COVID-19 has had a wide-reaching impact on the property services sector, affecting everything from the way businesses maintain and deliver services, to workplace mental health and wellbeing. Ian Elsey, Operations Director at property services business, Liberty, shares his mental health journey after contracting the virus earlier this year and calls for greater awareness and action to promote mental wellbeing in the sector.
After having been relatively healthy for most of my life, it was a shock to be severely hit by COVID-19, with little I could do to fight against the illness.
As the pandemic took hold, I was very aware of the importance of following the restrictions, to protect both my colleagues and to ensure that our teams could carry out works safely and protect customers. I was careful around hand washing, social distancing and ensuring that colleagues worked from home wherever possible. Despite these measures, I still contracted COVID-19.
Before taking ill with the virus, I was very much in the camp of believing it to be only a ‘flu type’ illness. However, as my symptoms got progressively worse over a period of around 15 days, I found myself hospitalised for a week and having to rely on the NHS and their limited knowledge at that time of what could help me get better.
Physical and mental impact
I focussed on trying to overcome the physical symptoms of COVID when I came out of hospital, but I was unprepared for the significant mental health challenges that I would also face.
I’d always been proud of having worked for Liberty for 27 years and only ever having one day off sick during that time. I found that I really struggled with the feelings of guilt of being off work when colleagues were going through a tough time, as well as dealing with the advice from my doctor that there was no quick fix and that it could take months to fully recover.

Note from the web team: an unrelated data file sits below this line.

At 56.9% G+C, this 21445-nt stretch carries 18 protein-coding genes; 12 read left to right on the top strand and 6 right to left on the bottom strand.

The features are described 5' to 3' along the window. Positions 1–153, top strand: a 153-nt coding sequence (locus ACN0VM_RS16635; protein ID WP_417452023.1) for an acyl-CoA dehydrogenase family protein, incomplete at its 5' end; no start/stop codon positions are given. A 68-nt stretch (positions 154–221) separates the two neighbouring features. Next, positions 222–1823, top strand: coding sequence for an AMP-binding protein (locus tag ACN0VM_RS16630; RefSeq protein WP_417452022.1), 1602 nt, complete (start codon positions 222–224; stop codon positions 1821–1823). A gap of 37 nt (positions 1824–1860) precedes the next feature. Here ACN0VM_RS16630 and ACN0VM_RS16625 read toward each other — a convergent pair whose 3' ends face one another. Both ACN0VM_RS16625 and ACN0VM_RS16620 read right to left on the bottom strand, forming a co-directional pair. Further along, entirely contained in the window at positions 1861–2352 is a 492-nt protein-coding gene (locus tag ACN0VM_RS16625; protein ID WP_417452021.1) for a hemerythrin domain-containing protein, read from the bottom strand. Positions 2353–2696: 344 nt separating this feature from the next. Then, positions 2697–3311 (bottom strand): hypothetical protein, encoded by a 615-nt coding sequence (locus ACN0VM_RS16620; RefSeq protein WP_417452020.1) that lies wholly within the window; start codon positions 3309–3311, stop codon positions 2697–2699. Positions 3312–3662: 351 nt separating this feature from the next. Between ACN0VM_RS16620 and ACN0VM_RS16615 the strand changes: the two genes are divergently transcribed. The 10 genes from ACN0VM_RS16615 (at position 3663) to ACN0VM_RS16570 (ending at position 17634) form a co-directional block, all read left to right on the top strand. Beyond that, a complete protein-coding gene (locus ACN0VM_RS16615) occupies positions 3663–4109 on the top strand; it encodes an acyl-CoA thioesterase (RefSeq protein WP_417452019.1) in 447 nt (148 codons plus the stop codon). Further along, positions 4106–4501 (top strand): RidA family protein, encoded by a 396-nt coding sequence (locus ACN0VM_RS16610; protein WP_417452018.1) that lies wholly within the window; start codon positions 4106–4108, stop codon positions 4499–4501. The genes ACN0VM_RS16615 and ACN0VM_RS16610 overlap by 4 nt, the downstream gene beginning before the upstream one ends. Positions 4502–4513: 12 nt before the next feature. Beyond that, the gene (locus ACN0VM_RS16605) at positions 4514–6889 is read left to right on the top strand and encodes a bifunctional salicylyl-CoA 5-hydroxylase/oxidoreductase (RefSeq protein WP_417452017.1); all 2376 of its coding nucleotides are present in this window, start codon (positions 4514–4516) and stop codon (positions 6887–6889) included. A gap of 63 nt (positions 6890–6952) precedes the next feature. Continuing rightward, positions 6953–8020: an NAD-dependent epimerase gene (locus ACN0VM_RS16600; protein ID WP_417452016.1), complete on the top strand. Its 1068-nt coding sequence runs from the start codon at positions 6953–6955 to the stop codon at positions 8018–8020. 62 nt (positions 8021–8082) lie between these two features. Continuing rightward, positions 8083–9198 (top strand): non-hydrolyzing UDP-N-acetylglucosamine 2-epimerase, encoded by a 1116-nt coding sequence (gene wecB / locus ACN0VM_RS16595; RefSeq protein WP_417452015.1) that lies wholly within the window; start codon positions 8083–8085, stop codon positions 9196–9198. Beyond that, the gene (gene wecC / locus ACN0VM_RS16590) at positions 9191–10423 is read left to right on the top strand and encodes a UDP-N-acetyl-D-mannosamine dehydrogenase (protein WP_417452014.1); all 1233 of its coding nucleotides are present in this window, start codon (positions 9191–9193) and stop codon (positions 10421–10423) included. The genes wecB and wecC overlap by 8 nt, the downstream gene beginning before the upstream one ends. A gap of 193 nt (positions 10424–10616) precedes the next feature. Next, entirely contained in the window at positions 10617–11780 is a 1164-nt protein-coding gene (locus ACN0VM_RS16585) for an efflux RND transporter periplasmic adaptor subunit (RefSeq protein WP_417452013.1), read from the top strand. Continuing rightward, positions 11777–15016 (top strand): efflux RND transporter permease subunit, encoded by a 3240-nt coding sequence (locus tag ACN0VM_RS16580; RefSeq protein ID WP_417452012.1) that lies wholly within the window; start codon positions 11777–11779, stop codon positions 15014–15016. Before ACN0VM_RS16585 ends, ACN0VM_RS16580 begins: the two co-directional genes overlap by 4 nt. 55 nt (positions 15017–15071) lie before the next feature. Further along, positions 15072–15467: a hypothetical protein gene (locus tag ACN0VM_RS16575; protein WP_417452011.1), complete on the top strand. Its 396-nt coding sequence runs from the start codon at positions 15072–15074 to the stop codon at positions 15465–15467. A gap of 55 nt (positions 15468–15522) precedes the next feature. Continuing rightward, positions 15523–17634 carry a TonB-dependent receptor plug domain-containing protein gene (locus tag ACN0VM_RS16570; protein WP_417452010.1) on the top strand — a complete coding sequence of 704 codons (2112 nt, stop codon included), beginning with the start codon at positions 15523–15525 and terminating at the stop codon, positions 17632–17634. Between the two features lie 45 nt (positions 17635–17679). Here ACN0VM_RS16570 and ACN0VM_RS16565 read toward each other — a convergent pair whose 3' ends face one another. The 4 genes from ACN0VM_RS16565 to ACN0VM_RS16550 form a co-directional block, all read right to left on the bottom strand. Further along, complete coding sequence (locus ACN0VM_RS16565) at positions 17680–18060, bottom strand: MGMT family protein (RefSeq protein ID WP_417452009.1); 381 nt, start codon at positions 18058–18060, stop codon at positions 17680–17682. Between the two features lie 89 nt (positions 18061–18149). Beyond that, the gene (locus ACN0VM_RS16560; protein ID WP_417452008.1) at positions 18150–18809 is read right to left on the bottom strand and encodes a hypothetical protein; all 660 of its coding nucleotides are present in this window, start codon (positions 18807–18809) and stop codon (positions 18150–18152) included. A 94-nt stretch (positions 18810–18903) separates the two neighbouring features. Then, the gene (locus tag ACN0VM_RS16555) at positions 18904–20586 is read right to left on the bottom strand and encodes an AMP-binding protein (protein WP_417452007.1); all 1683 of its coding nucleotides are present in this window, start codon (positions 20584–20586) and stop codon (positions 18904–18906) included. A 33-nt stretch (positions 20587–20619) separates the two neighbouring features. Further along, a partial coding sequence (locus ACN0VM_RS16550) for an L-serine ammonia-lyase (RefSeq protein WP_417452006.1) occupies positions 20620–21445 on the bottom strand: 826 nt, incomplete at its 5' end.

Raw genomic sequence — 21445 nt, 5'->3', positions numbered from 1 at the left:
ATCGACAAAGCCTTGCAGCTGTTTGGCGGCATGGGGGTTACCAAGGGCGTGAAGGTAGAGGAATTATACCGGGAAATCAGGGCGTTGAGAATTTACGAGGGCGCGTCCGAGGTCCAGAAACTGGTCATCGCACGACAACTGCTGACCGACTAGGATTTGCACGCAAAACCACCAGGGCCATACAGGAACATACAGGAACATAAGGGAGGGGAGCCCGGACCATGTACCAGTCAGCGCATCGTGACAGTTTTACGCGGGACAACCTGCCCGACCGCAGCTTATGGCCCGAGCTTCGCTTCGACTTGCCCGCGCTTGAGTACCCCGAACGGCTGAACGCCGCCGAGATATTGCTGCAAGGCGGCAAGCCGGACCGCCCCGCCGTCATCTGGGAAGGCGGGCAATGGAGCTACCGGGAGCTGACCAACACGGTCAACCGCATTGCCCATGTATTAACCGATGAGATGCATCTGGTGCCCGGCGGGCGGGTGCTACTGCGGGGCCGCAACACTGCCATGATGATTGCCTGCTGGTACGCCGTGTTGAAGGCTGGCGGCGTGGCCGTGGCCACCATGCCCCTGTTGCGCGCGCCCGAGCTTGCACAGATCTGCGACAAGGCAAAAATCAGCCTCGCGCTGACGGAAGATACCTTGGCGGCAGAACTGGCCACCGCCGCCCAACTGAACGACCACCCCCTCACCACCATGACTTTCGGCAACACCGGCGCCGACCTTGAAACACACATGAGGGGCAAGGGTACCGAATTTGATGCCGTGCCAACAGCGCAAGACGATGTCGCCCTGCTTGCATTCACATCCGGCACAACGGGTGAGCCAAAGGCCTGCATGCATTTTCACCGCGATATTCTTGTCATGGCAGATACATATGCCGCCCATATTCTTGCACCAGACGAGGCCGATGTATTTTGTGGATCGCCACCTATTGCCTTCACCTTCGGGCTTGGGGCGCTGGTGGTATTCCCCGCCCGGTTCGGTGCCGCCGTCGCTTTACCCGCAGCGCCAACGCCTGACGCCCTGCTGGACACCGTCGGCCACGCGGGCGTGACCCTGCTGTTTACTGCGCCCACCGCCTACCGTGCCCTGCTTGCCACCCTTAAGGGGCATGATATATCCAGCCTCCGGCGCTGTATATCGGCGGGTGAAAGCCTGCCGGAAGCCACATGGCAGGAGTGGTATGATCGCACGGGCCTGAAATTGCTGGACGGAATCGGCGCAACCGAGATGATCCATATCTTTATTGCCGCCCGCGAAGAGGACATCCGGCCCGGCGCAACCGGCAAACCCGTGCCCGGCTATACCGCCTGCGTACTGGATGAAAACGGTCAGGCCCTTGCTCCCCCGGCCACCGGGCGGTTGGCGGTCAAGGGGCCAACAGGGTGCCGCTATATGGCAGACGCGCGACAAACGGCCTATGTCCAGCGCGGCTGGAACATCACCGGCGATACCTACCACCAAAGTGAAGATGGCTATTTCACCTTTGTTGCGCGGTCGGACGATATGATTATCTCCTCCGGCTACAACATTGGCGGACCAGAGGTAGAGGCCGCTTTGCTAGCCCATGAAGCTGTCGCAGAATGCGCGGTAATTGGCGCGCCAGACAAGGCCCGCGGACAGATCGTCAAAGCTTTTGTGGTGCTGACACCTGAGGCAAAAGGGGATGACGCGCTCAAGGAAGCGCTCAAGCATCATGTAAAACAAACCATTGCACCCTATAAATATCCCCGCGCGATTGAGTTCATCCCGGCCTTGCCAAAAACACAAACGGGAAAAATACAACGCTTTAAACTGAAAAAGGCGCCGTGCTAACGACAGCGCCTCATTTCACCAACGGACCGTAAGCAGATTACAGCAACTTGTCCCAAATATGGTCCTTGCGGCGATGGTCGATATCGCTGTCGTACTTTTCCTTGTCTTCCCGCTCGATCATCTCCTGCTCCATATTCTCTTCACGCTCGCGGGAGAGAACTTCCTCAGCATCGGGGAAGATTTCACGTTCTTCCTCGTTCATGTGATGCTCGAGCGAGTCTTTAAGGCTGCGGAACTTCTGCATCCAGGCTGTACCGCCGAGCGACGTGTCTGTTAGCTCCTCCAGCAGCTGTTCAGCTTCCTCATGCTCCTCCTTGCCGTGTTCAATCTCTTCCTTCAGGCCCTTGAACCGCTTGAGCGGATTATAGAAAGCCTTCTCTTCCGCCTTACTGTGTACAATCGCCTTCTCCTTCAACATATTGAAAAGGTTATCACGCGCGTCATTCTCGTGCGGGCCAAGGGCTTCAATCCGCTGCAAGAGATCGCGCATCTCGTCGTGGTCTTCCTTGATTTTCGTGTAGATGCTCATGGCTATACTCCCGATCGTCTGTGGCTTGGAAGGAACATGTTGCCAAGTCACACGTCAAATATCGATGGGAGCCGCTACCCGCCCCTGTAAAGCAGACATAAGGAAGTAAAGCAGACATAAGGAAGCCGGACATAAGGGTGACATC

Physically I was shocked at how badly the virus had impacted on my lung capacity and how weak I felt. After leaving hospital I was still experiencing high temperatures, blood pressure and heart rate, which fortunately started to calm down after a few days. I had a continuous cough for the following four weeks, which really took its toll, despite knowing that this was a natural reaction to fighting the virus and helping to clear my lungs of any potential legacy virus fibres.
Mental health support
Once the doctor had advised me that I was virus free and the worst was over, I knew I needed to turn my attention to dealing with the impact on my mental health. I sought support from a counselling service which was available for me to access through Liberty, which was a vital first step in tackling the trauma I’d experienced.
Talking to a counsellor gave me the chance to talk openly about what was troubling me and to break down my issues and reach solutions that would work for me.
I was also taught breathing techniques to deal with anxiety, deal with my chaotic mind and order my thoughts to help me put into context what I’d been through. I also received support in how to break my workload down to achieve a better work life balance.
Investing in mental health
Since going through counselling, I have become much more aware of the need for a greater focus on mental health in our sector, particularly as sharing my own experiences has encouraged other colleagues to share more about their own mental health challenges more openly.
I was fortunate in being able to access mental health support through Liberty’s investment in counselling services which are available to all staff, and what is important to me now is raising awareness of these services and encourage more staff to access to them to help their mental wellbeing.
With the Government announcing a £500m support package for mental health services to cope with the increase in demand as a result of COVID-19, it is important for our sector to recognise the need to invest in workplace mental health services and support to better equip our colleagues to manage working life as the pandemic continues.
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